Ho Ho Ho and Fa la la la la, de da de do do.
That is my own made up version of Holiday carols. I do that sometimes and it’s always fun to play around with words and phrases, especially to illicit a laugh or two from an appreciating crowd. Or my kids. I know that will get a laugh out of them. Especially Bubbsy – he is 6 nearly 7 .
There is a little catch though – a rule. Yes I know, but the rule is; to change the rules you must know the rules – and understand them. It’s one of only a few here at RNWS so don’t yell at me for imposing new rules.
In order to change the sayings, play with the words and phrases and have fun, you need to, much like with rules. know the meaning and correct way to do it, otherwise when you use a word incorrectly or change out one word for the word in a phrase you thought it was (like song lyrics) but isn’t at all, it’s just stupidity.
Or laziness really, since you didn’t bother to find out what you are changing into what you understand even less.
I get lazy like that sometimes but I hate when I am mixing it up if I don’t know what I am starting with, be it words, phrases, song lyrics, whatever. I may sing the wrong words at the top of my lungs in the car, or use a word in a poem because I think it is the right word, but you better bet, or not if you don’t want to, I am just saying, I will not publish that poem, Mental Moment or any other piece without ensuring I have the correct word or my own version with…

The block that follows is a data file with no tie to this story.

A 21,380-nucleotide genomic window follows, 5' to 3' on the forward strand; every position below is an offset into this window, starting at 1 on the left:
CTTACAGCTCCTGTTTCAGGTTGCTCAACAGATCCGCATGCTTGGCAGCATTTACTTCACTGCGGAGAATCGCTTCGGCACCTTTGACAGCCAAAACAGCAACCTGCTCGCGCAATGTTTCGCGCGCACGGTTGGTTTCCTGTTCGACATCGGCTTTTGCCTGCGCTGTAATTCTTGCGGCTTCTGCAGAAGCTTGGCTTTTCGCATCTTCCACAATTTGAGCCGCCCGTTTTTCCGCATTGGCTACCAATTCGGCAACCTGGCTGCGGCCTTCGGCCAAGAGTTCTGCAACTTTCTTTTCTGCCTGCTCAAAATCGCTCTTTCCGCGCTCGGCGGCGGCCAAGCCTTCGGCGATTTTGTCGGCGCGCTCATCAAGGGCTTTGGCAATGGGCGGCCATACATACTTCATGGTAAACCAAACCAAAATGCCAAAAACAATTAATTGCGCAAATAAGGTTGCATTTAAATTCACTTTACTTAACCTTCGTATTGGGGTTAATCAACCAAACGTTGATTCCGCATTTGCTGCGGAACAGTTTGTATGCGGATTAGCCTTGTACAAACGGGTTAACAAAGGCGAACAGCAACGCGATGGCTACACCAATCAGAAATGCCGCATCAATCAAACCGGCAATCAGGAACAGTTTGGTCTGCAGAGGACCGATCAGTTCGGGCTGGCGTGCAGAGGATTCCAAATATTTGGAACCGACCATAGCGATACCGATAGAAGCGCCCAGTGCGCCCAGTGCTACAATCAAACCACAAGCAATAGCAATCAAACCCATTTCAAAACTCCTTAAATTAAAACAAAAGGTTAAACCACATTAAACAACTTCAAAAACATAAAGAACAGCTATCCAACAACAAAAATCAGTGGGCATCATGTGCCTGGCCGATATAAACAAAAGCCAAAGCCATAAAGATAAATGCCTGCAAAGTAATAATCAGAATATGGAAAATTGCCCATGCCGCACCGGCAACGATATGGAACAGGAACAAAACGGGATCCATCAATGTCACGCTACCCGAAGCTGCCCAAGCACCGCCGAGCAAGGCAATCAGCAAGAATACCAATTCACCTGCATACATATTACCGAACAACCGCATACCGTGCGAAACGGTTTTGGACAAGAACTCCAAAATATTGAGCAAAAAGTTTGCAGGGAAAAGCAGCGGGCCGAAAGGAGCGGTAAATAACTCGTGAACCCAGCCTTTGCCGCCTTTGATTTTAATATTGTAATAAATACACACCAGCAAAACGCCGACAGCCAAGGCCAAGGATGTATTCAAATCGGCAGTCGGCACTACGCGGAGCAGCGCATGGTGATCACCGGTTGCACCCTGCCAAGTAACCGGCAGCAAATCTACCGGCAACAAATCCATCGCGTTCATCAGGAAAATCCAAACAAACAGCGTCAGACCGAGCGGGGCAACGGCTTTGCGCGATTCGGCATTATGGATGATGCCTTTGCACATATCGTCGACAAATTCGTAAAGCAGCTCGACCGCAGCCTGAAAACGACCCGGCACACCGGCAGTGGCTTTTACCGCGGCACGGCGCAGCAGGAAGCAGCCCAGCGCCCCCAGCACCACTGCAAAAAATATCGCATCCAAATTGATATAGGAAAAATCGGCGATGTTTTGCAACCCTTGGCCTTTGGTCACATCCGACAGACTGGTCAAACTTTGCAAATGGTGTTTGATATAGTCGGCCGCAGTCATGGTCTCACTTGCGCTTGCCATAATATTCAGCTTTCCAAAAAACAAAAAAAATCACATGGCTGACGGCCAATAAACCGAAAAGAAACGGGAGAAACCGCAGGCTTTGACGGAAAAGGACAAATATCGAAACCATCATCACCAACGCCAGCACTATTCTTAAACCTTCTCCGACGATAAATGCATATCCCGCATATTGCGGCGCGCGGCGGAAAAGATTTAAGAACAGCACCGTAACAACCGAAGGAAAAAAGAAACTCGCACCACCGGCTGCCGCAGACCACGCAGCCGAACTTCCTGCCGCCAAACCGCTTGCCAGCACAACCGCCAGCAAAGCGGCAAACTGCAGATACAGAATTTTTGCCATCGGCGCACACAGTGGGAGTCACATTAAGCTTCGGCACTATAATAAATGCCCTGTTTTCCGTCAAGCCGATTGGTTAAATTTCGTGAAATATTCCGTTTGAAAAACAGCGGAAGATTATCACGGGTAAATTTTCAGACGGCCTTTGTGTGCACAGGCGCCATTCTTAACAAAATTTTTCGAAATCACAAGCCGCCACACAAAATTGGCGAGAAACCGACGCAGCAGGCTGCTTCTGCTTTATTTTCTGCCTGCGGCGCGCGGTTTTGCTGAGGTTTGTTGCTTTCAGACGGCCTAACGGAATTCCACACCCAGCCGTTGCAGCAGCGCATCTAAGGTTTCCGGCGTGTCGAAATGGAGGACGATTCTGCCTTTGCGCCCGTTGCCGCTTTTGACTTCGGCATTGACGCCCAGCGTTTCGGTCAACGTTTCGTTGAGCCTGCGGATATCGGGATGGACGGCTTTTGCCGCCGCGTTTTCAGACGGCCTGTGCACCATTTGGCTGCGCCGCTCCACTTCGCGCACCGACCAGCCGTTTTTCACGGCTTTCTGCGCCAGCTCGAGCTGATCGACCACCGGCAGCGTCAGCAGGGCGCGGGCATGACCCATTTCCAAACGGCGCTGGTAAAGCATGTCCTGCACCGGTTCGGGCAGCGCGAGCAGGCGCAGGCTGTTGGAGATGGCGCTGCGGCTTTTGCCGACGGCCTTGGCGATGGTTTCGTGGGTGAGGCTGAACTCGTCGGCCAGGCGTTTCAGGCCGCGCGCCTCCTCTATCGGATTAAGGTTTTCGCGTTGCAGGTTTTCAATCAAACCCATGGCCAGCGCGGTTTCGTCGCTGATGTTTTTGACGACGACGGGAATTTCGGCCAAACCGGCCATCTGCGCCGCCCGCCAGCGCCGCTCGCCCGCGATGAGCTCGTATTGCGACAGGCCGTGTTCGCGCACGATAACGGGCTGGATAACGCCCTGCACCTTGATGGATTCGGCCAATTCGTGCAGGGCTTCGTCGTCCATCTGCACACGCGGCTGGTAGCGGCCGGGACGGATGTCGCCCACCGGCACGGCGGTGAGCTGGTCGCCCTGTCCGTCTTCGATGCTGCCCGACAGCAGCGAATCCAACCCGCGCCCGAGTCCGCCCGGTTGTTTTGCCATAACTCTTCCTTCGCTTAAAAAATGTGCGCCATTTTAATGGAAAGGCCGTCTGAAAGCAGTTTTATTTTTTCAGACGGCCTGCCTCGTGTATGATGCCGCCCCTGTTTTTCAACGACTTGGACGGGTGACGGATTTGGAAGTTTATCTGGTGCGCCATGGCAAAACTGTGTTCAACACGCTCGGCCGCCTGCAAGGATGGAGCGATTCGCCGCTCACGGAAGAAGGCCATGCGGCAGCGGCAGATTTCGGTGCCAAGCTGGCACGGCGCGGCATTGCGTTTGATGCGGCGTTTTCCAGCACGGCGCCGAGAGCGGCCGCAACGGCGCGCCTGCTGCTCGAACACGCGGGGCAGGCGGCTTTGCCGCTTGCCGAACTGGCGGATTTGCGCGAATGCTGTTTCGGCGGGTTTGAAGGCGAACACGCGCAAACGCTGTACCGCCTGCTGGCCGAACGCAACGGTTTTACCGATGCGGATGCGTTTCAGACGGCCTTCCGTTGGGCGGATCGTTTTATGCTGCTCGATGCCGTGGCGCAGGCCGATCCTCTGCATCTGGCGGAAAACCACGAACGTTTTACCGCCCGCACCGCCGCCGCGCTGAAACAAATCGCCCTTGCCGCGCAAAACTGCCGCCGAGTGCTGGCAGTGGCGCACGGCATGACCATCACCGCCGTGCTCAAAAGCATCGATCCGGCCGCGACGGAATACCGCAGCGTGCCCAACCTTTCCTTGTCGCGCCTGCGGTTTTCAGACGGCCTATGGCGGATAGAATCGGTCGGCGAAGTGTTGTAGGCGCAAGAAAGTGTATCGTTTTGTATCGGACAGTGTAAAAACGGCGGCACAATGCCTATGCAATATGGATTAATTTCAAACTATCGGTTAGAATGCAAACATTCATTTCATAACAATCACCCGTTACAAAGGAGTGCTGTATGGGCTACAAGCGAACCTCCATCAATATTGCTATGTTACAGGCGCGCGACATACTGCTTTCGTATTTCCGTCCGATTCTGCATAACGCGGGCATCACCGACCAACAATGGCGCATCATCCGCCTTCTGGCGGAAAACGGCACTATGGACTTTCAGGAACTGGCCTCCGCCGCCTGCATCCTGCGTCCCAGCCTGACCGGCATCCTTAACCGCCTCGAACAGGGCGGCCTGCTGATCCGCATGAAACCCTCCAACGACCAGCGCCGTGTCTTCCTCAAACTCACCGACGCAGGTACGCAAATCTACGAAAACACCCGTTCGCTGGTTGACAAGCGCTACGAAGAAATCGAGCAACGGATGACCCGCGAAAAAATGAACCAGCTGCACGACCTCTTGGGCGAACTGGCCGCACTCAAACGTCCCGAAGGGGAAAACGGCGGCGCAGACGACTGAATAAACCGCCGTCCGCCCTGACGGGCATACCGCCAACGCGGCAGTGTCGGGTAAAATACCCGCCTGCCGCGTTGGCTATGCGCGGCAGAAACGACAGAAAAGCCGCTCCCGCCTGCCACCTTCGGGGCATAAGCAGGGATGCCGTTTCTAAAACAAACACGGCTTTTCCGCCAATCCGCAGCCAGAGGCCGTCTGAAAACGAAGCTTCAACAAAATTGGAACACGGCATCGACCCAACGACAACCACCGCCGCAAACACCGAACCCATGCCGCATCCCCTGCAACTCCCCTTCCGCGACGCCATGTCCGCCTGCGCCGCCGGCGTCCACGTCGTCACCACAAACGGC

The knowledge to back up my bullshit.
It is a sociological phenomenon, people will repeat whatever they hear without checking if the original source is correct for themselves – because they heard it from their friend who heard it from their friend and we trust these people who shared so don;t even consider who they may have gotten their info from – and especially if the idiot repeating the wrong info is a celebrity and whatever it is is less of an effort overall.